By: Klarke Griffith (she/hers), 2nd year- 2024, Major: Politics, Philosophy, and Economics with a specialization in Law, Policy, and Governance
Lalitha Pamidigantam, Policy Advisor, YWCA Columbus
Throughout history, Black women have steadily led the way to liberation. From the abolition of slavery to Black Lives Matter, Black women have played pivotal roles in our history as a nation. At YWCA Columbus, we embark on a mission to eliminate racism and empower women– the legacy of Black women pioneers. Black women are crucial in the continuous fight for liberation; however, they are often overlooked and deeply underappreciated. Because Black women face a multitude of intersections, sometimes including even more than just race and gender, their oppression under white supremacy looks unique. And while no group is a monolith, Black women have historically been excellent, paving paths in leadership roles, becoming the most highly educated group in the US, organizing and winning federal elections, and more. Despite the evidence of Black women’s excellence throughout history, they are relegated to lower positions, dimmed, and attacked. Black women have often been the unsung heroes of social movements– without the labor and leadership of Black women most social movements would cease to exist or be effective. We all must affirm Black women, by valuing and protecting their bodies, voices, identities, life, spirit, and rights.
Black women’s history must be accounted for in order to tell a comprehensive history of the world. The most visible, told, and replicated Black history stories are derived from trauma, but Black women are not limited to the lens of victimization. The horror and atrocities of the Middle Passage to the system of slavery in the Americas did not stop Black women’s initial and everlasting fight for resistance. Since the time of enslavement, Black women were pioneers, initiating ways of sustaining their culture and livelihoods by the intricate work of braiding rice into their hair, to using their “double jeopardy” status as a strength to overthrow and revolt against slave ships. Black women dedicated themselves to the fight; they did not allow their culture, identity, and existence to go voiceless without a fight. As Black people championed the abolition of slavery by 1865, Black women’s multitude of intersections fueled them to find their liberation in the gender equality and feminist movement. As Feminism rose to popularity in response to industrialization and multiple wars, Black women remained excluded from the “old white women club.” They criticized the white women’s movement, which did not critically engage the multidimensional oppression of Black women. As Feminism went through its multiple waves, Black women were still left out; even the more “radical” second wave of feminism was exclusionary to all Black women. Pioneers and trans activists like Marsha P Johnson were both the inspiration and folly the feminist movement was said to support, often neglecting such identities in favor of the hegemonic white Feminist perspective. For example, when we consider women’s suffrage as a Feminist achievement in the 1920s, Black women were materially excluded from the vote until the Civil Rights Act of 1965. The betrayal of the Feminist movement(s) led Black women to create their own space, and coin the term “Womanism” that reflected the love, acceptance, and equality of ALL people. Womanism serves as the basis of current-day intersectional Feminism. The phenomenon of rendering Black women second-tier citizens steals their voices and impact, and the continuous work they do to make a better world.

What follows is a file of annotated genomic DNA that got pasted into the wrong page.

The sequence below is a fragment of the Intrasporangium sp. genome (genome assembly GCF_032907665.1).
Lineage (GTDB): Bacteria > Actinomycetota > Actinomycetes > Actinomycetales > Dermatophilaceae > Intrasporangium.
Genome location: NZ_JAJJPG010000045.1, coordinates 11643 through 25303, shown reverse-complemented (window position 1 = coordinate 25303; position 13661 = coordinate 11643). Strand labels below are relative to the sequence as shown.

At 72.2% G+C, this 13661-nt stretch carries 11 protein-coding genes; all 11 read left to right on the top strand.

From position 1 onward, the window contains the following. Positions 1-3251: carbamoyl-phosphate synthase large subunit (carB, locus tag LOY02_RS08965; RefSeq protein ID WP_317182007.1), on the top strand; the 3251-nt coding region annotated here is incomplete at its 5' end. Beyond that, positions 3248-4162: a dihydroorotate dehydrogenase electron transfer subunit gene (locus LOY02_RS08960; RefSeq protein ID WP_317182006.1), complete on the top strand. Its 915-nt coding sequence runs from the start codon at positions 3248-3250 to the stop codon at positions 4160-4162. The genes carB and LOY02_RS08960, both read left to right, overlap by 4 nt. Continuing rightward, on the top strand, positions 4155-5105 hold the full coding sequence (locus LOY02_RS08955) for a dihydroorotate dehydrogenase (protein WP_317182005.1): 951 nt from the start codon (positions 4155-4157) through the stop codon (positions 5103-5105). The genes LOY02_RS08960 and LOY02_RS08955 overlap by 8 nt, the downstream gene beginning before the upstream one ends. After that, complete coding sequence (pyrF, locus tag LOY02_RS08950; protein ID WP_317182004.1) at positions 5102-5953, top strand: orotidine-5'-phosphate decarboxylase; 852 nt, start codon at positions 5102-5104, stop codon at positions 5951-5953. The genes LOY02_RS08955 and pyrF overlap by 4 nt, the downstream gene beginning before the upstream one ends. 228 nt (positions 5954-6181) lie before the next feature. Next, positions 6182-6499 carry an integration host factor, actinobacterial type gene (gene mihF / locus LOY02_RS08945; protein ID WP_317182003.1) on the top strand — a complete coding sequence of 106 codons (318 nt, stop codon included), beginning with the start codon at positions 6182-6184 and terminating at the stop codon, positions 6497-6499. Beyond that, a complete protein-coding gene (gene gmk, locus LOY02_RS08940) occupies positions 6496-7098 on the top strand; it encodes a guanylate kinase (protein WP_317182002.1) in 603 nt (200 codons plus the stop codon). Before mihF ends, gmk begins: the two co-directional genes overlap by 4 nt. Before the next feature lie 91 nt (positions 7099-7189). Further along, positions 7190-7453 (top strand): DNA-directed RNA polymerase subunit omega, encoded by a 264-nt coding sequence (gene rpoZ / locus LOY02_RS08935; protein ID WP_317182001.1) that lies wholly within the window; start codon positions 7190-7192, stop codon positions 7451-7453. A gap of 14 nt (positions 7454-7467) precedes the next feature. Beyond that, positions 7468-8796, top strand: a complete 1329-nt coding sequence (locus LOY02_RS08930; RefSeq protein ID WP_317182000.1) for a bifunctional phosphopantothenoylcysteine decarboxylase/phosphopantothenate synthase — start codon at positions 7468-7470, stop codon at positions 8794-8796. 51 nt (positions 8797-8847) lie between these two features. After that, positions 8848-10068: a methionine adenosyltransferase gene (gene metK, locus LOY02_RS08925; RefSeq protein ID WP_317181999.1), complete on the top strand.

Our history is one created by Black women. Through struggle, hope, love, and joy, Black women have constantly committed to the liberation of their own people, and for everyone else. As the great Black woman, Maya Angelou wrote “you may write me down in history with your bitter twisted lies…I’ll rise.” Black women are multidimensional pioneers whose history tells the story of their passion for liberation and for the radical love they have for this world and its sentient beings. Black women are a constant reminder that leadership is not always a visible view of progress, but one of courage and perseverance in an everyday battle, and a lifelong war! At YWCA Columbus, we have had the distinct pleasure of being led by a Black woman for the last five years. Now, in her last year of leadership, Christie Angel is still as dedicated as ever to her people. Throughout her years here, Christie has accomplished great victories. She fought for affordable housing and equitable funding of our homeless system, advocated for appropriate mental health intervention in the homeless system, and gracefully guided those under her care through unprecedented times. Christie takes her innovation and passion with her wherever she goes and carries in the center of her heart the history, survival, and excellence of Black women. At YWCA Columbus, we know Christie is a living legacy and a testament to the brilliance of Black women leaders. Our own experience confirms that when Black women lead, we all win!